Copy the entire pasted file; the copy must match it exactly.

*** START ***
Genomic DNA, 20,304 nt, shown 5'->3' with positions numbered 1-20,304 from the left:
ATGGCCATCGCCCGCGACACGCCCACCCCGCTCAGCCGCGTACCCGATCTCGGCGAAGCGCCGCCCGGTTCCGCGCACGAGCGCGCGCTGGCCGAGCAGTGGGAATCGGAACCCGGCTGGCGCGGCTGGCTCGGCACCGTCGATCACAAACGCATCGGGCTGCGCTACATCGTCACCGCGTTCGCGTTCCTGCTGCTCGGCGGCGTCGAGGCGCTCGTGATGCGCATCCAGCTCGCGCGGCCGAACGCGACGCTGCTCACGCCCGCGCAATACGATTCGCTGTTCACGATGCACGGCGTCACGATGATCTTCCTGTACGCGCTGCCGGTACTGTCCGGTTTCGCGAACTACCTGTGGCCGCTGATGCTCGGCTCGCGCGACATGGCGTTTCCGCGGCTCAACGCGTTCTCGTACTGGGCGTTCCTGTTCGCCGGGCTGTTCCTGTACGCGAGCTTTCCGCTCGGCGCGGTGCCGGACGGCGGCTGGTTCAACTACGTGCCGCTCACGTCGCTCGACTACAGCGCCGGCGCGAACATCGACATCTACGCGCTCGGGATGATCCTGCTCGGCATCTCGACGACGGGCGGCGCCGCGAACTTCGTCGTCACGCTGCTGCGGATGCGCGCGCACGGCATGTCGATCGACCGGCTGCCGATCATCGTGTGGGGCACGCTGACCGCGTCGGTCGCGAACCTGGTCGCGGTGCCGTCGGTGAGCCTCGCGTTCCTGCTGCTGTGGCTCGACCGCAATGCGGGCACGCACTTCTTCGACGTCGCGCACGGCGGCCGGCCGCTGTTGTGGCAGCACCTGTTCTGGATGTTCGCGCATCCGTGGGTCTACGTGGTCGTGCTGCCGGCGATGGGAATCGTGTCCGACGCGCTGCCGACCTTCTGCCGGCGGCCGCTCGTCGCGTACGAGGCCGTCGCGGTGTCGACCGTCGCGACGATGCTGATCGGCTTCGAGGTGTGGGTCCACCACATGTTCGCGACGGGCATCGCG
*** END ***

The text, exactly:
Genomic DNA, 20,304 nt, shown 5'->3' with positions numbered 1-20,304 from the left:
ATGGCCATCGCCCGCGACACGCCCACCCCGCTCAGCCGCGTACCCGATCTCGGCGAAGCGCCGCCCGGTTCCGCGCACGAGCGCGCGCTGGCCGAGCAGTGGGAATCGGAACCCGGCTGGCGCGGCTGGCTCGGCACCGTCGATCACAAACGCATCGGGCTGCGCTACATCGTCACCGCGTTCGCGTTCCTGCTGCTCGGCGGCGTCGAGGCGCTCGTGATGCGCATCCAGCTCGCGCGGCCGAACGCGACGCTGCTCACGCCCGCGCAATACGATTCGCTGTTCACGATGCACGGCGTCACGATGATCTTCCTGTACGCGCTGCCGGTACTGTCCGGTTTCGCGAACTACCTGTGGCCGCTGATGCTCGGCTCGCGCGACATGGCGTTTCCGCGGCTCAACGCGTTCTCGTACTGGGCGTTCCTGTTCGCCGGGCTGTTCCTGTACGCGAGCTTTCCGCTCGGCGCGGTGCCGGACGGCGGCTGGTTCAACTACGTGCCGCTCACGTCGCTCGACTACAGCGCCGGCGCGAACATCGACATCTACGCGCTCGGGATGATCCTGCTCGGCATCTCGACGACGGGCGGCGCCGCGAACTTCGTCGTCACGCTGCTGCGGATGCGCGCGCACGGCATGTCGATCGACCGGCTGCCGATCATCGTGTGGGGCACGCTGACCGCGTCGGTCGCGAACCTGGTCGCGGTGCCGTCGGTGAGCCTCGCGTTCCTGCTGCTGTGGCTCGACCGCAATGCGGGCACGCACTTCTTCGACGTCGCGCACGGCGGCCGGCCGCTGTTGTGGCAGCACCTGTTCTGGATGTTCGCGCATCCGTGGGTCTACGTGGTCGTGCTGCCGGCGATGGGAATCGTGTCCGACGCGCTGCCGACCTTCTGCCGGCGGCCGCTCGTCGCGTACGAGGCCGTCGCGGTGTCGACCGTCGCGACGATGCTGATCGGCTTCGAGGTGTGGGTCCACCACATGTTCGCGACGGGCATCGCG